There are also heavy trucks being assembled in Australia but there is no production of light trucks in Australia at the present. All light trucks are manufactured outside. Local manufacturers confine themselves to passenger motor vehicles because this is the dominant characteristic of the Australian motor industry.
The long distance between major cities in Australia and transport infrastructure that can cater for larger vehicles has made the consumers to value the PMVs. Fuel prices in Australia are also low and the PMVs have features that make travelling in the country comfortable. However Australians are moving towards small inexpensive vehicles that facilitate travels within cities.
There may be stiff competition between the manufacturers of PMVs but the modern shift towards small inexpensive sedans has created an opportunity that can be utilised by any automotive manufacturer. One characteristic of the Australian market is their disregard for the sports utility vehicles. Apparently, no automaker in Australia assembles or produces sports utility vehicles locally. Australia imports sports utility vehicles from Europe, Japan and Australia.
There exists opportunities in Australia for light trucks and small sedans and any player planning to venture in the Australian motor industry must exploit the void in the Australian motor market. Australian major automotive markets overseas are concentrated in the Middle East, the leading consumer being Saudi Arabia which takes 50 percent of the Australian automotive exports.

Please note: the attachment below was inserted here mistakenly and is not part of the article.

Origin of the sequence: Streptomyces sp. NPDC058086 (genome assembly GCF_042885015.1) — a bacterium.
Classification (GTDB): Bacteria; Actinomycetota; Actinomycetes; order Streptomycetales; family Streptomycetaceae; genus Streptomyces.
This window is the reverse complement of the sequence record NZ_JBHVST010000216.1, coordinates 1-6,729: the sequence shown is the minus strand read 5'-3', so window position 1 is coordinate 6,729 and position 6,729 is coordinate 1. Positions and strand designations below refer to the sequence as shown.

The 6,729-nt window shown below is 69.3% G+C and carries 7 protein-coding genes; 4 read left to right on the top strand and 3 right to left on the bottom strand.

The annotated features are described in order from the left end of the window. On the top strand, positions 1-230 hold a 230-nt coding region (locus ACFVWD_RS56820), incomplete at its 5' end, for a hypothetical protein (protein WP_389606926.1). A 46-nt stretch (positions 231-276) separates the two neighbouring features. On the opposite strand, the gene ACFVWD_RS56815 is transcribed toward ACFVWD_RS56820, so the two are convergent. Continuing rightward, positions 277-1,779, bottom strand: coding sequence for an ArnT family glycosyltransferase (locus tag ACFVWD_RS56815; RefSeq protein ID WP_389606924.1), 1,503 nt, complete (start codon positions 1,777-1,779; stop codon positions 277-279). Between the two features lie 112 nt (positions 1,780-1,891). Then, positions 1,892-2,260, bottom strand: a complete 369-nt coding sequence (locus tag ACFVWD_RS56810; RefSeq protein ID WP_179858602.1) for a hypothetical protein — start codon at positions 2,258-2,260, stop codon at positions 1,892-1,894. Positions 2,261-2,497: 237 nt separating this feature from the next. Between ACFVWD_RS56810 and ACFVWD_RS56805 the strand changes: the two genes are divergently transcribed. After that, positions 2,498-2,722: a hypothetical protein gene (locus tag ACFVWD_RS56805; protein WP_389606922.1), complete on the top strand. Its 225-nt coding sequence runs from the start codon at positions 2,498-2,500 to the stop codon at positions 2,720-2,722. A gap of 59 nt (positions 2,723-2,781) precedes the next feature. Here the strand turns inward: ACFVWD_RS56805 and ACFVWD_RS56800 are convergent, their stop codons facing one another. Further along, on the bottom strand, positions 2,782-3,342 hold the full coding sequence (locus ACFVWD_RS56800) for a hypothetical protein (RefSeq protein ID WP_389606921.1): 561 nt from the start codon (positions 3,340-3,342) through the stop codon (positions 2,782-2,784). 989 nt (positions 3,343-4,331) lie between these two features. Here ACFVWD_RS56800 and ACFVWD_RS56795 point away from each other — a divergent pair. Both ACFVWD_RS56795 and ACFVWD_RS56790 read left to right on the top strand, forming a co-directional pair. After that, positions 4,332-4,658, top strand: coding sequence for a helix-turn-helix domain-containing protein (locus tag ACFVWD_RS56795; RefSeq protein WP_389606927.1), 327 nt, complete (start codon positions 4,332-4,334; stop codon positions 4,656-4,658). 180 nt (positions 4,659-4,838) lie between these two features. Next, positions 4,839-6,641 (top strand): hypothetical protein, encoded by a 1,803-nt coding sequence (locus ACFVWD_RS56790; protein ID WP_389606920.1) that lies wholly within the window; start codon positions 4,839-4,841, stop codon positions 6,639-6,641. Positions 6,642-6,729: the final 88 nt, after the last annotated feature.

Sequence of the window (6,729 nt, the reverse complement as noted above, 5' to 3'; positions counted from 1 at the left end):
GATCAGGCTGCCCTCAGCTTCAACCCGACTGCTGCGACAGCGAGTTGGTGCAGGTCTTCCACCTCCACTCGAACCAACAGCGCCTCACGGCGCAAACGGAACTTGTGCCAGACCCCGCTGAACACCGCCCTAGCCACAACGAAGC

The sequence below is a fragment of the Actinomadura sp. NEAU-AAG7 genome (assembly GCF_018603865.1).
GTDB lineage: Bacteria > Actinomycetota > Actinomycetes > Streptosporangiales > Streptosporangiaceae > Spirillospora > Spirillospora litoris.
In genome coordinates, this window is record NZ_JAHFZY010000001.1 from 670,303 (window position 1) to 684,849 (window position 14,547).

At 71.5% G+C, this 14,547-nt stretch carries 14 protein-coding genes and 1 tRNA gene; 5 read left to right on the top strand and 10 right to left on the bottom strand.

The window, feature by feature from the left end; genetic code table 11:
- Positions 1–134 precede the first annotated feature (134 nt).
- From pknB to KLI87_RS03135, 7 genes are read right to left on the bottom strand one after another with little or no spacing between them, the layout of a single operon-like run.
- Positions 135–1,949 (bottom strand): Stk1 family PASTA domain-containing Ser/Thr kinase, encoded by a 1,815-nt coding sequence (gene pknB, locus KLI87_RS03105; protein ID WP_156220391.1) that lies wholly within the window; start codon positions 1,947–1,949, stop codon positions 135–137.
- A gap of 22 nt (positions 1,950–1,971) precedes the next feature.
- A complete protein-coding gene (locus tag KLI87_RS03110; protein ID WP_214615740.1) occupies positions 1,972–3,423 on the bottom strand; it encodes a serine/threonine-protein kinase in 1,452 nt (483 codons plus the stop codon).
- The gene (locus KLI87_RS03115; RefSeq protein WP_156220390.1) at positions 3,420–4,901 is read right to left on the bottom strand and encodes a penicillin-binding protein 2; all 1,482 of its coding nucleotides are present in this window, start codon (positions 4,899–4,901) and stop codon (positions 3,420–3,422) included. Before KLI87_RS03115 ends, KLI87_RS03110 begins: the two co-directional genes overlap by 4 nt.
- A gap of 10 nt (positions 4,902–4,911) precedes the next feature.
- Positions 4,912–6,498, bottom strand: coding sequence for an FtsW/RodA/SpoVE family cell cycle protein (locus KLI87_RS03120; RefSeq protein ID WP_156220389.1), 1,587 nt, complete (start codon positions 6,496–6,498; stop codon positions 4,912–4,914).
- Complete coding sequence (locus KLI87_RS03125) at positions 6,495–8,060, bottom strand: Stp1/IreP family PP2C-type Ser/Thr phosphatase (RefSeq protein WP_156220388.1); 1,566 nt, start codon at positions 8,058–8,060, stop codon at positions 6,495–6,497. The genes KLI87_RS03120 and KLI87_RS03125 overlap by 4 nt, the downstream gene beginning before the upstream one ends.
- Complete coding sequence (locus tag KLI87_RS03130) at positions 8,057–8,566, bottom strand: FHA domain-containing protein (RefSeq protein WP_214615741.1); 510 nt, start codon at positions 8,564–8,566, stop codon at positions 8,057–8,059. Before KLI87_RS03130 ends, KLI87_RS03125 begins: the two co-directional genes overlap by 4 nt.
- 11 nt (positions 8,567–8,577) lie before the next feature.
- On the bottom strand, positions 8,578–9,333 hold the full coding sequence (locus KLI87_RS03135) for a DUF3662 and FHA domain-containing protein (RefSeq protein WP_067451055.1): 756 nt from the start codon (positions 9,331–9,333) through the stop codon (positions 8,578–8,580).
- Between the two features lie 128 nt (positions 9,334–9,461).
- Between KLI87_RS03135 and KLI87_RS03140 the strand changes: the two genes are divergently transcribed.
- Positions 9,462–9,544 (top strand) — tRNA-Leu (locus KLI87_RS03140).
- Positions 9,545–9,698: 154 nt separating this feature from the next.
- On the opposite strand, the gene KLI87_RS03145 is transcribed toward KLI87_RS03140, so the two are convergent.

Other leading consumers include Oman, Kuwait, Qatar and the UAE which means that any automotive maker planning to venture into Australia must be able to exploit these overseas opportunities that have already been created by the existing automakers (Kraft 2010).
There are certain characteristics of the Australian overseas market especially in the Middle East that any player has to factor in. The products that Australia exports to the Middle East are not the same as the products consumed locally. Due to the availability low prices of oil in the Middle East, fuel efficient vehicles are not easily marketable in the region meaning that Australia exports top of the range vehicles to this market segment.
As opposed to the domestic market in Australia, Passenger Motor vehicles are not in high demand overseas especially in the middle east where there are low populations and high preference for the top of the range vehicles because the consumers in most of these country are economically endowed.
From the above analysis of research information, it is evident that the Great Wall Motors may not easily find a market share in Australia. The Australian transport infrastructure and customer preferences favour Passenger Motor Vehicles which the Great Wall Motors does not deal in currently.
Currently there are four major competitors in the Australian motor industry meaning that an additional competitor would find it hard to compete with the existing automakers. The major disadvantage for Great Wall Motors is that it does not have the facilities to produce the kind of vehicles that are in concordance with the Australian market characteristics.
Secondly the Great Wall motors specializes in sports utility vehicles which are largely unpopular in Australia meaning that it would hard for the company to make a breakthrough in the country. However, the future of the automotive market in Australia may favour the Great Wall motors because as mentioned above, people in Australia are now inclined towards small inexpensive sedans.